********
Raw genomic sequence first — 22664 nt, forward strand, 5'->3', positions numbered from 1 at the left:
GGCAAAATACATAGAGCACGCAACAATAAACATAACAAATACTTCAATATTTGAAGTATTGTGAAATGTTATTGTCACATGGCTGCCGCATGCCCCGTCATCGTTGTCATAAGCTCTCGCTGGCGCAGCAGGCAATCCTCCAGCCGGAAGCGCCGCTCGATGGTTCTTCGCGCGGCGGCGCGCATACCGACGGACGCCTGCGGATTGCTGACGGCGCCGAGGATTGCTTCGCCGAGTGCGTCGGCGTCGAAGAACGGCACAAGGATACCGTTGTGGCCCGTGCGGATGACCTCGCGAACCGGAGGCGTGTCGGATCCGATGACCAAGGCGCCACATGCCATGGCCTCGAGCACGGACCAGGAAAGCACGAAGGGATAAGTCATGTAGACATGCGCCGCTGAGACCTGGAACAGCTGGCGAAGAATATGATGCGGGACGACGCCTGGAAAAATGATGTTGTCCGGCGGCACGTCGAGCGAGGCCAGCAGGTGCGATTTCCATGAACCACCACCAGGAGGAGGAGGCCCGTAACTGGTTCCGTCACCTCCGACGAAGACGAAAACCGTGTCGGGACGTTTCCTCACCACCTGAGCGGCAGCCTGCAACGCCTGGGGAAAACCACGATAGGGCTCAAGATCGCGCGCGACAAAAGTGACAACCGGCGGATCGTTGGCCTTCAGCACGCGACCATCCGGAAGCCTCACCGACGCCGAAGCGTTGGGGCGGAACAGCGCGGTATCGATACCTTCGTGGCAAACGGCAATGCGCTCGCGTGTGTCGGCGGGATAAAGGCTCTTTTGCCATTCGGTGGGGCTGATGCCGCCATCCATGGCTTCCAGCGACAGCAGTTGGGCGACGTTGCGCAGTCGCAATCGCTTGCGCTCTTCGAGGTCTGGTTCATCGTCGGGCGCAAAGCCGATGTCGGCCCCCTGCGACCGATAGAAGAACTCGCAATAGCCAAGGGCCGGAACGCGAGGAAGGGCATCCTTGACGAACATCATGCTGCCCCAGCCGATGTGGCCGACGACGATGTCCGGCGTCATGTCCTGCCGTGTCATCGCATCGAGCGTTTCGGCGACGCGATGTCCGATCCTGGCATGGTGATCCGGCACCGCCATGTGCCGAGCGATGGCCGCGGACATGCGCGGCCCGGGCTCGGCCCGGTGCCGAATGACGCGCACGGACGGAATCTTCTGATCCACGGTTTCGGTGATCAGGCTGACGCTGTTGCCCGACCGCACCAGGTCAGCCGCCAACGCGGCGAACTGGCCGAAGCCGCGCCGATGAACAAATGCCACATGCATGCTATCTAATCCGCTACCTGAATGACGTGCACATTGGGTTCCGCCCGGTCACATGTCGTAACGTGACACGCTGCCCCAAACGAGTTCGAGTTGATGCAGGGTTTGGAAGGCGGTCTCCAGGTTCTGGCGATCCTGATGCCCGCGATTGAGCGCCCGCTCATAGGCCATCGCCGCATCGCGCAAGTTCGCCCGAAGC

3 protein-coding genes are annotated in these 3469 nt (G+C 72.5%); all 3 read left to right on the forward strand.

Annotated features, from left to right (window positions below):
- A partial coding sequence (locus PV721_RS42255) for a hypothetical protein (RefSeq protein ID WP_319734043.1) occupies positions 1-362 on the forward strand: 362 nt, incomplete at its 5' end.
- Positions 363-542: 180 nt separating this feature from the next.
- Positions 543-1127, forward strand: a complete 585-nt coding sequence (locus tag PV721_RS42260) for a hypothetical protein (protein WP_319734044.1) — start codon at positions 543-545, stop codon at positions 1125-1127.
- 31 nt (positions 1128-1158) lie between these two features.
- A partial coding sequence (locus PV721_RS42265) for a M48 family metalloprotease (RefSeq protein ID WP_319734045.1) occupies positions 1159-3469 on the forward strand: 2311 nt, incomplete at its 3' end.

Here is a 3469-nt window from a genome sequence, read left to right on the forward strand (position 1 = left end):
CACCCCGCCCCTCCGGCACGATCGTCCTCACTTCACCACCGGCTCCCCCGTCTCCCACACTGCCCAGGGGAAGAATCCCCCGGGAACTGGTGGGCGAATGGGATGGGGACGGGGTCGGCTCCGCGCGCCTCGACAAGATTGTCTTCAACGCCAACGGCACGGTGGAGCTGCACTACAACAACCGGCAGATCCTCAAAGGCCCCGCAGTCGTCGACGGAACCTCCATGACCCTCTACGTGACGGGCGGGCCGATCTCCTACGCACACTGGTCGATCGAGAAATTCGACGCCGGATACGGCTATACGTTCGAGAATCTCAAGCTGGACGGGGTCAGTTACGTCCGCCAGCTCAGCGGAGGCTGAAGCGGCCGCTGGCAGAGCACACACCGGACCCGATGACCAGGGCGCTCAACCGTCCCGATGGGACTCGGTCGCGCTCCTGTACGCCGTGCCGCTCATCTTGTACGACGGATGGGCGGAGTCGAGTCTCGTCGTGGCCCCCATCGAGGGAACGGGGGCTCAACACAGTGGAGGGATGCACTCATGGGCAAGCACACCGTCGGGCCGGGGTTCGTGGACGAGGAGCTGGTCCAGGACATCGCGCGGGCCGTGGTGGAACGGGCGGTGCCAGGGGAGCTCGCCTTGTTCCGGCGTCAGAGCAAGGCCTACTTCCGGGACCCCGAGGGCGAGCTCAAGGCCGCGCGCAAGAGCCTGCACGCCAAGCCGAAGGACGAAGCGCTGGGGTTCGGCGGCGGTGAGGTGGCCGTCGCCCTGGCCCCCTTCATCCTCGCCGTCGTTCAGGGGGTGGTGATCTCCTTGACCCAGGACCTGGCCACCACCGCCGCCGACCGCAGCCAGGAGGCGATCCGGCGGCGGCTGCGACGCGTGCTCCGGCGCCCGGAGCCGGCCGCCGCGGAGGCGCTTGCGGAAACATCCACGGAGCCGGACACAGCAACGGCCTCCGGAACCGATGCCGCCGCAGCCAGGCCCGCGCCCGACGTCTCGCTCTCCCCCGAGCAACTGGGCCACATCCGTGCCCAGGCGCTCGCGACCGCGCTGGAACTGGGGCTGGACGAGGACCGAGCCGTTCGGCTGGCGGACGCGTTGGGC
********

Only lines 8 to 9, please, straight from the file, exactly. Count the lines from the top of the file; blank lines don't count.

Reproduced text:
- 31 nt (positions 1128-1158) lie between these two features.
- A partial coding sequence (locus PV721_RS42265) for a M48 family metalloprotease (RefSeq protein ID WP_319734045.1) occupies positions 1159-3469 on the forward strand: 2311 nt, incomplete at its 3' end.